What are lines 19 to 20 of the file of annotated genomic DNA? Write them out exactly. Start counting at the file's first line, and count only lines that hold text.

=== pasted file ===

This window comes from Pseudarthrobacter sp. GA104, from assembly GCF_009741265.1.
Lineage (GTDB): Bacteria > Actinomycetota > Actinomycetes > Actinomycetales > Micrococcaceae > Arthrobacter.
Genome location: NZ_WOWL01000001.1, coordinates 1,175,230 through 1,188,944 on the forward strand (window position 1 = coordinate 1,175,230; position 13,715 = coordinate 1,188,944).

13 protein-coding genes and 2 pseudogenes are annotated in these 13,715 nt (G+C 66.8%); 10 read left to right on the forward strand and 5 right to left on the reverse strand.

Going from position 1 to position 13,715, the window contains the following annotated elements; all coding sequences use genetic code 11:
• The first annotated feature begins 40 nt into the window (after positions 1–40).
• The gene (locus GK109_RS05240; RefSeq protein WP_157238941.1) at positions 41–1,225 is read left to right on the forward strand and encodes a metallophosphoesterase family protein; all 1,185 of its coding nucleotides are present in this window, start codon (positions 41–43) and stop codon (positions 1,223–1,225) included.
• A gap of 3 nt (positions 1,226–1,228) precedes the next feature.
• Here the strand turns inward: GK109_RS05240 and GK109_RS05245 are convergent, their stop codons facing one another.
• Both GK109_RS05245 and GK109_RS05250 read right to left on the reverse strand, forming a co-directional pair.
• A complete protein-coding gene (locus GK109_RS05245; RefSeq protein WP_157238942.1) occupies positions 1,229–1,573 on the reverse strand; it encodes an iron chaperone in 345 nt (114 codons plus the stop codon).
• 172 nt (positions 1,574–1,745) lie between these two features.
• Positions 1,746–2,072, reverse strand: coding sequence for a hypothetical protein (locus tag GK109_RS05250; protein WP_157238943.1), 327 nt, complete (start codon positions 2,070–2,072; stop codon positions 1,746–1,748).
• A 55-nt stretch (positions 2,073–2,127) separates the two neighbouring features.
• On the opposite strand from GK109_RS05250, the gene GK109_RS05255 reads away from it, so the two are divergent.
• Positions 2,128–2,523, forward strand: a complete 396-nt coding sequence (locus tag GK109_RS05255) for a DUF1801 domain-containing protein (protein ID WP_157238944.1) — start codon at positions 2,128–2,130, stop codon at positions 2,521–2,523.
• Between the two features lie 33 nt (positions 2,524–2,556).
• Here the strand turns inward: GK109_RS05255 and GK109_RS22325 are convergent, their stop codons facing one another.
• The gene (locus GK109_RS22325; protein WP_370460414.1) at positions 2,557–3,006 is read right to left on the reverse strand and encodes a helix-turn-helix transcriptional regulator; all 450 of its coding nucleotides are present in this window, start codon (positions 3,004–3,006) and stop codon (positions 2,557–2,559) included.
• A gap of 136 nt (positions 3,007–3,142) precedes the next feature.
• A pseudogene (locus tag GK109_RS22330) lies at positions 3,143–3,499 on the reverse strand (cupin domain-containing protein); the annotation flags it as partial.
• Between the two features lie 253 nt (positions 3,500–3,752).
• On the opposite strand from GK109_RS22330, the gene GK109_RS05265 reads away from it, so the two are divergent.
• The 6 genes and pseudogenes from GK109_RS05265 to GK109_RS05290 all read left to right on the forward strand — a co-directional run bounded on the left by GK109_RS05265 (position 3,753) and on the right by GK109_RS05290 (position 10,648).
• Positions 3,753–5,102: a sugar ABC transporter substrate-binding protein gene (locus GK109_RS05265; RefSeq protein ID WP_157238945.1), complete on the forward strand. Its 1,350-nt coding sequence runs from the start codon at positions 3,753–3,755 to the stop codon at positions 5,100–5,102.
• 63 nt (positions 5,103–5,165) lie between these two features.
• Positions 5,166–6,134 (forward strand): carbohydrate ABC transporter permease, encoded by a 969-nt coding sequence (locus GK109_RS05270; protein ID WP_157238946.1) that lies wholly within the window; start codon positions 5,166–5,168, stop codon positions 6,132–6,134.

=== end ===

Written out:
• The gene (locus GK109_RS22325; protein WP_370460414.1) at positions 2,557–3,006 is read right to left on the reverse strand and encodes a helix-turn-helix transcriptional regulator; all 450 of its coding nucleotides are present in this window, start codon (positions 3,004–3,006) and stop codon (positions 2,557–2,559) included.
• A gap of 136 nt (positions 3,007–3,142) precedes the next feature.